DIABETES MANAGEMENT: Novel design helps photoacoustic spectroscopy clear hurdles to noninvasive glucose measurement

Jan. 21, 2014
A new noninvasive approach to blood glucose monitoring uses photoacoustic spectroscopy (PAS): a painless pulse of laser light, applied externally to the skin, is absorbed by glucose molecules and creates a measurable sound signature that reads sugar levels in the fluid in and under skin cells in seconds.

A new noninvasive approach to blood glucose monitoring uses photoacoustic spectroscopy (PAS): a painless pulse of laser light, applied externally to the skin, is absorbed by glucose molecules and creates a measurable sound signature that reads sugar levels in the fluid in and under skin cells in seconds.

The approach was devised by researchers at Biophysics Institute at the University of Frankfurt (Germany).1 Data showing the skin cell glucose levels at one-hundredth of a millimeter beneath the skin is related to blood glucose levels, said lead researcher Werner Mäntele, Ph.D., but previous attempts to use PAS in this manner have been hampered by distortion related to changes of air pressure, temperature, and humidity caused by the contact with living skin.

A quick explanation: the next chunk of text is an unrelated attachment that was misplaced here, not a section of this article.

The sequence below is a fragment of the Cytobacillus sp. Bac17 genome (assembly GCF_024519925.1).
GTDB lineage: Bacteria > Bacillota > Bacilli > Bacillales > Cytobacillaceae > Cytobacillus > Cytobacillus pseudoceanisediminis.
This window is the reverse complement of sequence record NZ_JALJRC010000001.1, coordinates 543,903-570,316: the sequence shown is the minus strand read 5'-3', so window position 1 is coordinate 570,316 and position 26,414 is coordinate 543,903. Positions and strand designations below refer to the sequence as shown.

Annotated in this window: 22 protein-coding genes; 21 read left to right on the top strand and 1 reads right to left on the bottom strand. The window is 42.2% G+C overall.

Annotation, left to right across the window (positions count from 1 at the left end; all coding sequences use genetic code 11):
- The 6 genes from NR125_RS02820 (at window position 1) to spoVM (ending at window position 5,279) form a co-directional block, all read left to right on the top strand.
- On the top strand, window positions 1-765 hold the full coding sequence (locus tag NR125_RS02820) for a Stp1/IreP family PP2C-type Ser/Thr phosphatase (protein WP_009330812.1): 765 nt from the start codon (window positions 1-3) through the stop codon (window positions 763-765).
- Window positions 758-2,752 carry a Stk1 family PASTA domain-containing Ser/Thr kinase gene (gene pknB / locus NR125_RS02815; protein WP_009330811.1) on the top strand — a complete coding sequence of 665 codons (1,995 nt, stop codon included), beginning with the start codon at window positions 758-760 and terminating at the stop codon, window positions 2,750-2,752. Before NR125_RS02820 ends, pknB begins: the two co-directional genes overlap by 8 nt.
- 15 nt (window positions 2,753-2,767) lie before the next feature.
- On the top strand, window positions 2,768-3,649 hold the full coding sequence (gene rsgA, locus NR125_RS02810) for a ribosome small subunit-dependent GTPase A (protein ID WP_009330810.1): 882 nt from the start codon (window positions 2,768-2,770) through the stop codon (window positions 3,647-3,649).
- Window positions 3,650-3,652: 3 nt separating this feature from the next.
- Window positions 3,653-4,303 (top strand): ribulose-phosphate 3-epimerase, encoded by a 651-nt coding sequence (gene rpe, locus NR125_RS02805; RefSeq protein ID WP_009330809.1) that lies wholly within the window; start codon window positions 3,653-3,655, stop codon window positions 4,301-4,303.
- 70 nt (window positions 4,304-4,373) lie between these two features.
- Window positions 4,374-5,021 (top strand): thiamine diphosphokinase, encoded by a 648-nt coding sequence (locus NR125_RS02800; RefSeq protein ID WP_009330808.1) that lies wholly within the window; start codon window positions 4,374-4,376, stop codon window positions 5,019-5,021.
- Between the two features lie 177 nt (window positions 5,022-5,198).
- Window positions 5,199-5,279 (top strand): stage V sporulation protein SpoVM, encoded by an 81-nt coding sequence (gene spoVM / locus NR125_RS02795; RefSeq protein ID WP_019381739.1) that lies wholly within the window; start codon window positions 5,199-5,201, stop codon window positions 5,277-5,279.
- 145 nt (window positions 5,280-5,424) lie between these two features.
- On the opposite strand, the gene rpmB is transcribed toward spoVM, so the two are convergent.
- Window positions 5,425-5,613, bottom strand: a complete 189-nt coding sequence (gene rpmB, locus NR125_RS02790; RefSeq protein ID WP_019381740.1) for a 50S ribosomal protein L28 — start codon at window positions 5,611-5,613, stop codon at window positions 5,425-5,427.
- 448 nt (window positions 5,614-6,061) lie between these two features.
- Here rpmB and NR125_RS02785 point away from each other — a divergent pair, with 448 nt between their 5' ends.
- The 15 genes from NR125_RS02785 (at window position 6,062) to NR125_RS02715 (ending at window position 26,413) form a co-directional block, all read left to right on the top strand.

To overcome these constraints, the team used an open, windowless cavity architecture tuned for optimum performance in the ultrasound range between 50 and 60 kHz. In combination with an external cavity tunable quantum cascade laser emitting from ~1000 to 1245 cm-1, the approach enables a high signal-to-noise-ratio (SNR) for mid-infrared (mid-IR) spectra of human skin. This facilitates measurement in situ the absorption spectrum of human epidermis in the mid-IR region at high SNR in just a few seconds. While the design is still experimental and would have to be tested and approved by regulatory agencies before becoming commercially available, the team continues to refine it. In a close collaboration with an industry partner (Elte Sensoric; Gelnhausen, Germany), they expect to have a small shoebox-sized device ready in three years, followed by a portable glucometer.

1. M. A. Pleitez et al., Rev. Sci. Instrum., 84, 084901 (2013); http://dx.doi.org/10.1063/1.4816723.

About the Author

Barbara Gefvert | Editor-in-Chief, BioOptics World (2008-2020)

Barbara G. Gefvert has been a science and technology editor and writer since 1987, and served as editor in chief on multiple publications, including Sensors magazine for nearly a decade.

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